May 28, 2023

Great Indian Mutiny

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Conservative voters headed by British Prime Minister Sunak were rejected by voters in local elections

  • First major election test for Prime Minister Sunak
  • The results are a clear rejection of the conservatives – opinion polls
  • The Labor Party says it is on its way to winning the next national election

LONDON (Reuters) – Rishi Sunak’s Conservative Party faced heavy losses in local elections on Friday, undermining the British prime minister’s efforts to revive their fortunes and emboldening the opposition Labor Party ahead of national elections expected next year.

Sunak took power in October after a year of political scandals, high inflation and stagnant economic growth. While in office, he faced a cost-of-living crisis, growing concern about health care and widespread industrial strikes.

While ruling parties often struggle in mid-term elections, the results of the Council in England are the biggest, and perhaps the last, test of voter sentiment ahead of the next national election due by January 2025.

After the majority of councils counted their votes, which do not affect the government’s majority in Parliament, the Conservatives lost 460 seats while Labor added 260 and the Liberal Democrats gained 143.

The Labor Party said they were now on their way to power in the next general election. A Sky News projection based on vote share in early results reported that Labor could get 36-38% of the vote in the next national election, making it the largest party, with the Conservatives at 28-30%.

The projection said Labor may not reach a majority, although that could depend on its performance in Scotland, where it is vying for seats from the SNP and which has not held a local election.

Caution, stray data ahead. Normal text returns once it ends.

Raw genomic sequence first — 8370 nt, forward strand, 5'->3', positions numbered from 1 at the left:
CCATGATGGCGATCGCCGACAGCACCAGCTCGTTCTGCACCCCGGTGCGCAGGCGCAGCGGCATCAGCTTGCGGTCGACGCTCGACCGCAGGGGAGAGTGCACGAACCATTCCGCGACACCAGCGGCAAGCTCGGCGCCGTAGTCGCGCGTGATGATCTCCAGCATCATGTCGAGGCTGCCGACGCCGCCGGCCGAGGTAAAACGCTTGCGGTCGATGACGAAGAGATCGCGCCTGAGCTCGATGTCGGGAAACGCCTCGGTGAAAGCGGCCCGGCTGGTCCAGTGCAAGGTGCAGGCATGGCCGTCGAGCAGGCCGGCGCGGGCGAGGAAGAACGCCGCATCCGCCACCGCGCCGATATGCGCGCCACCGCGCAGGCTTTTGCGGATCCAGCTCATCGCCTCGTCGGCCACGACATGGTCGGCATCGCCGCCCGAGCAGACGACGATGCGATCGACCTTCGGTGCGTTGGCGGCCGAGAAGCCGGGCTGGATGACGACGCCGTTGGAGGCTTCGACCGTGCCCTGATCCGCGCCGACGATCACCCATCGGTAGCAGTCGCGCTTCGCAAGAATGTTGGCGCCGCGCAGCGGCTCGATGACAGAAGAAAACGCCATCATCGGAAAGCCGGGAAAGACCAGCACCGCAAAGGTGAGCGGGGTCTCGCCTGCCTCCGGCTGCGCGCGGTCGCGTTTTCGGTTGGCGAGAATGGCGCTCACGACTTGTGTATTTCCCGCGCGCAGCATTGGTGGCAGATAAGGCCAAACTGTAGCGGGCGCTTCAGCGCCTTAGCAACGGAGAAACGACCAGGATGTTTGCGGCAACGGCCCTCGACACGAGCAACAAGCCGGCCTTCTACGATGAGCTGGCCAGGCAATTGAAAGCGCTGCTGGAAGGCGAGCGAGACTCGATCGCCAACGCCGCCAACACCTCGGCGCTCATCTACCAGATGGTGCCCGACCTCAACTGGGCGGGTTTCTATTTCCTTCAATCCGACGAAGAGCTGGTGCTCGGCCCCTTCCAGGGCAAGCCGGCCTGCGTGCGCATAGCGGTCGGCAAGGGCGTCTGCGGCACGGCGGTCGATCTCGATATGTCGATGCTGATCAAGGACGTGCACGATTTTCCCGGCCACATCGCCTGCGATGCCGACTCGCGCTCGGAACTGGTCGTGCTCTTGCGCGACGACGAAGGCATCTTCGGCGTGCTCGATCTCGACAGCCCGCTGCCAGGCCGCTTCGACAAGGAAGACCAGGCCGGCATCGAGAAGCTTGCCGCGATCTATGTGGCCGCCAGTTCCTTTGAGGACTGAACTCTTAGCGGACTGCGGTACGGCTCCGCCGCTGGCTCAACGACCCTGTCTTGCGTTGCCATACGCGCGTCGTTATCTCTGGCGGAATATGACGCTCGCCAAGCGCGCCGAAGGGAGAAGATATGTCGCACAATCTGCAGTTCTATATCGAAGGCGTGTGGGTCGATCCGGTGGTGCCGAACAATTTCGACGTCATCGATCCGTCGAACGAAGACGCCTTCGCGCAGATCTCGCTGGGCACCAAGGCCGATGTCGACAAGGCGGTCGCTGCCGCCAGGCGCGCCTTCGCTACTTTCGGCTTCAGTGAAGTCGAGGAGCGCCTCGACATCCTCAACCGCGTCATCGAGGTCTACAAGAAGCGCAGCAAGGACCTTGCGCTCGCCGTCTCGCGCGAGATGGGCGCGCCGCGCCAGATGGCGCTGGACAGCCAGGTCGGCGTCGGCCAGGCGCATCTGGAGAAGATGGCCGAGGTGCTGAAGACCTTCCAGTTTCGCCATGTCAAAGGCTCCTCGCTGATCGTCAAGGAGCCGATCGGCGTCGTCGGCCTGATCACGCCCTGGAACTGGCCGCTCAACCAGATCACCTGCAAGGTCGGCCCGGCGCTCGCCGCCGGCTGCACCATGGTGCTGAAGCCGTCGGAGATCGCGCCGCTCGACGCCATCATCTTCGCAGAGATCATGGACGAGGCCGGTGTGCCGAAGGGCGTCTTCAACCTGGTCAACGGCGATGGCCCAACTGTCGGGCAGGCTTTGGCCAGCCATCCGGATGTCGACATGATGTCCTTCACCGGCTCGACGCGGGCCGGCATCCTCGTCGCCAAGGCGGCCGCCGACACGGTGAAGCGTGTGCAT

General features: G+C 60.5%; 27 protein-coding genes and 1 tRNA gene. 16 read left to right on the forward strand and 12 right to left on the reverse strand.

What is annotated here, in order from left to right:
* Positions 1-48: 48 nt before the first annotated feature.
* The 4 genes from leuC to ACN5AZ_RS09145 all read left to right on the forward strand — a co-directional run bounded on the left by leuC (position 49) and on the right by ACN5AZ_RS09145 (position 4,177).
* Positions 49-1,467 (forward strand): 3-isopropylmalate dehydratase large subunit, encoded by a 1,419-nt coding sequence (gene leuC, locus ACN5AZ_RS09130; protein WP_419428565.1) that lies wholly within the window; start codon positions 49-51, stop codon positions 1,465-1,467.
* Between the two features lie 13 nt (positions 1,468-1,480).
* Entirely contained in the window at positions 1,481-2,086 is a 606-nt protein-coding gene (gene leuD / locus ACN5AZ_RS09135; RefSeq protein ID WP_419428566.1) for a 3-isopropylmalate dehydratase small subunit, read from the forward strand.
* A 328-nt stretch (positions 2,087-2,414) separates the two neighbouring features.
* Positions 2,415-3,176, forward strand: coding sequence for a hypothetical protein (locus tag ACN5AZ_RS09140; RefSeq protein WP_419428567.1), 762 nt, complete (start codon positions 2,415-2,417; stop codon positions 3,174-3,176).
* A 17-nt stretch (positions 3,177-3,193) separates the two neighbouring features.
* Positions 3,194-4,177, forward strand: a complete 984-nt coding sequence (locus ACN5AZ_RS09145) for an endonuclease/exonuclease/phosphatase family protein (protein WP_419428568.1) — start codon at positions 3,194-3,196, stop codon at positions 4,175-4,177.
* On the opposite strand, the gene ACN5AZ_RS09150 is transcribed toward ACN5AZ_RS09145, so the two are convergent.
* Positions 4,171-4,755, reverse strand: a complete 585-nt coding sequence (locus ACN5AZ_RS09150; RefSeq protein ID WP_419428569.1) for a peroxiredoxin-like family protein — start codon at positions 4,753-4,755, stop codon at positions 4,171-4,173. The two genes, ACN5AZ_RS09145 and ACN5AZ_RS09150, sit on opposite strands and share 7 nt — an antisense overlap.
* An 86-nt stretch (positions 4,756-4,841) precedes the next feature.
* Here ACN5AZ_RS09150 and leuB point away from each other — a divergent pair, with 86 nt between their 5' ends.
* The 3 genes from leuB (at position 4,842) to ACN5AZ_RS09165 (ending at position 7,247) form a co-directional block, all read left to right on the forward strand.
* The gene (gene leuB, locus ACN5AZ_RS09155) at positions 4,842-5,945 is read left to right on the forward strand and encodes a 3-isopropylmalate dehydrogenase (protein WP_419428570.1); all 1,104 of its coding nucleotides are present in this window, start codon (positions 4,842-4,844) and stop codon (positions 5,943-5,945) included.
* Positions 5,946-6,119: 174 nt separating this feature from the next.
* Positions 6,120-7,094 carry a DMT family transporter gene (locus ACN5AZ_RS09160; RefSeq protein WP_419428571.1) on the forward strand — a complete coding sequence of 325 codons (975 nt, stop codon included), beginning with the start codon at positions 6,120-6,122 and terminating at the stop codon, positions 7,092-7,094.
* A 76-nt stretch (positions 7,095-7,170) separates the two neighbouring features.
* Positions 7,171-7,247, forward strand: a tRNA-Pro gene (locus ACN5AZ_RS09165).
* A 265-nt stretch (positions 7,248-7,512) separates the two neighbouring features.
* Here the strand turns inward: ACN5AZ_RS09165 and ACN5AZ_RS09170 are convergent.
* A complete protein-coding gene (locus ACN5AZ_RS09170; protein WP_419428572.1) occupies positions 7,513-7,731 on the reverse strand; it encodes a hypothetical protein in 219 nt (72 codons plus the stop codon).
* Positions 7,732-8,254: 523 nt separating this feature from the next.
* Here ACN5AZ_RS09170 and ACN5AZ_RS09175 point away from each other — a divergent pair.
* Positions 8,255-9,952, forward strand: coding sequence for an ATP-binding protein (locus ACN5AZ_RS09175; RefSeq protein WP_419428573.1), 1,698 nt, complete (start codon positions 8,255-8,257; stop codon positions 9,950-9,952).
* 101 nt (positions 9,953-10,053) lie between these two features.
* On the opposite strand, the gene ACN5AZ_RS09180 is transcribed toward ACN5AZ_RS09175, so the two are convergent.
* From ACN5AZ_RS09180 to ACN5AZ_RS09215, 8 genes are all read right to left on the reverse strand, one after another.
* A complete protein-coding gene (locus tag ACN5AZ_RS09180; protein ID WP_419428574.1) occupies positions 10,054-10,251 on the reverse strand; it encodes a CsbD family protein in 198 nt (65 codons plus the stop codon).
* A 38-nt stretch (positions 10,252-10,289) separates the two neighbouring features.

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A similar report by the BBC said Labor would get 35% in the national election while the Conservatives would get 26%. Some in Sunak’s party expressed concern about the results.

Labor has won control of Swindon City Council, the town in southwest England where Labor leader Keir Starmer, who has always voted for ruling party lawmakers since 1983, launched his election campaign.

Justin Tomlinson, the Conservative MP for Swindon North, said: “No spin, no shine. That’s an appalling set of results.” “The party collectively needs to take this as a wake-up call for modernization and renewal.”

“Not Dark” Armed Forces

It was to vote on the election of around 8,000 councilors for the local government authorities responsible for providing day-to-day services such as bin groups and schools.

Sunak’s party suffered losses to Labor in key target seats in the north and south of England, while the Liberal Democrats advanced in the wealthier parts of the south.

Sunak told reporters that the results so far have shown that people want his ruling party to live up to their priorities, but it is still too early in the process of announcing the results to reach firm conclusions as the charges continue.

John Curtis, Britain’s most popular pollster, said the results were an “unequivocal” disapproval of the Conservatives, but there was still an open question about Labour’s popularity.

He told BBC Radio: “(Labour) may win an overall majority, not because of any great enthusiasm of the Labor electorate, but simply because the Conservatives are doing so badly.”

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Sunak has tried to restore the Conservatives’ credibility since becoming prime minister and third leader of his party last year after Boris Johnson’s scandal-plagued premiership and chaotic economic policies ousted Blaise Truss in the space of two months.

Sunak’s party lost control of at least 26 councils in what Johnny Mercer, the MP for Plymouth, said was a “terrible” night for the Conservatives.

Labor made gains in some of the areas that supported leaving the European Union in the 2016 Brexit referendum, which the party will need to win if it wants to achieve a majority in the next parliament.

“Make no mistake, we are well on our way to achieving a majority for Labor at the next general election,” Starmer said during a visit to Medway, one of the councils set up by the committee overnight.

Reporting by Andrew MacAskill. Editing by Michael Perry

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